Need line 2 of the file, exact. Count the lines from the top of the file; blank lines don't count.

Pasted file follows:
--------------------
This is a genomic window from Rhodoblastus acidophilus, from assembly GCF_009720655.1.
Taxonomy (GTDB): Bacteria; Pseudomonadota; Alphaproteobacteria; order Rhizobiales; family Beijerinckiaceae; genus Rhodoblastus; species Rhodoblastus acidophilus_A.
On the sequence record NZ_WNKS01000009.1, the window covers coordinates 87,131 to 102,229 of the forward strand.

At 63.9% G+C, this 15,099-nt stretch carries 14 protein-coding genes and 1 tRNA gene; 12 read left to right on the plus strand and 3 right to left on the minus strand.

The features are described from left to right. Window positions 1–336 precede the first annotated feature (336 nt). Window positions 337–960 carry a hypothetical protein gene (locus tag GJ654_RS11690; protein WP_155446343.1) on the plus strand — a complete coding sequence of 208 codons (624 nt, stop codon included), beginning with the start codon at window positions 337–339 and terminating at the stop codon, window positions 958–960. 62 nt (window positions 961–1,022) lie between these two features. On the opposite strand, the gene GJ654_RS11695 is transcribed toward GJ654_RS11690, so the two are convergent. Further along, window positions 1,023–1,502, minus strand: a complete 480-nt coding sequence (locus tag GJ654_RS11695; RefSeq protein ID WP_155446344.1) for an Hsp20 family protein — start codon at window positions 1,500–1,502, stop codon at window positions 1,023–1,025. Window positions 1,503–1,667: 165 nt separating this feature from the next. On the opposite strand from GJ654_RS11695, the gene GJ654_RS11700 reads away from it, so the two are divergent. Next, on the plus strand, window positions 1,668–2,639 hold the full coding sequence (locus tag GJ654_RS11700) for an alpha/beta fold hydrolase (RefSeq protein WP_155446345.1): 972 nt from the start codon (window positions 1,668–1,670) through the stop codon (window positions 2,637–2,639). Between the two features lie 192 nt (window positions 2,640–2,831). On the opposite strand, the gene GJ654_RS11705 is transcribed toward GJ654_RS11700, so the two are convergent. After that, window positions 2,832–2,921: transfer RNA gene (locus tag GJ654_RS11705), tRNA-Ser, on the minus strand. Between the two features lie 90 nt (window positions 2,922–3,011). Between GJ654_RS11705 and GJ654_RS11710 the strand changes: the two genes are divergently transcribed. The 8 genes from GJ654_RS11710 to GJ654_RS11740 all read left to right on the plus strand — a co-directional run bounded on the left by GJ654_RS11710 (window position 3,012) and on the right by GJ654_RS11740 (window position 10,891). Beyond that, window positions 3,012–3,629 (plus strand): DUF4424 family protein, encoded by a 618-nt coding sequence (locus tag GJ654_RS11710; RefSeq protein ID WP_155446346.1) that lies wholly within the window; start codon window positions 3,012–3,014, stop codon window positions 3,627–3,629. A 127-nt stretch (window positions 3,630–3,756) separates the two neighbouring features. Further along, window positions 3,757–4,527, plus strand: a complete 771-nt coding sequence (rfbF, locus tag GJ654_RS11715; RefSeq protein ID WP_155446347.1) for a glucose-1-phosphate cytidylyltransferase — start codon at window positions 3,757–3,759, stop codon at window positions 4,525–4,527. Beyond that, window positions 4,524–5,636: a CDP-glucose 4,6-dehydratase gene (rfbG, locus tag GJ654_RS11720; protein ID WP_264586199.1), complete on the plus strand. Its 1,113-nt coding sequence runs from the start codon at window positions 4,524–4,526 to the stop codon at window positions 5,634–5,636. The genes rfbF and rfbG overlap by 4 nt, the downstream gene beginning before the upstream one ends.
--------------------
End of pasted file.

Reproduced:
Taxonomy (GTDB): Bacteria; Pseudomonadota; Alphaproteobacteria; order Rhizobiales; family Beijerinckiaceae; genus Rhodoblastus; species Rhodoblastus acidophilus_A.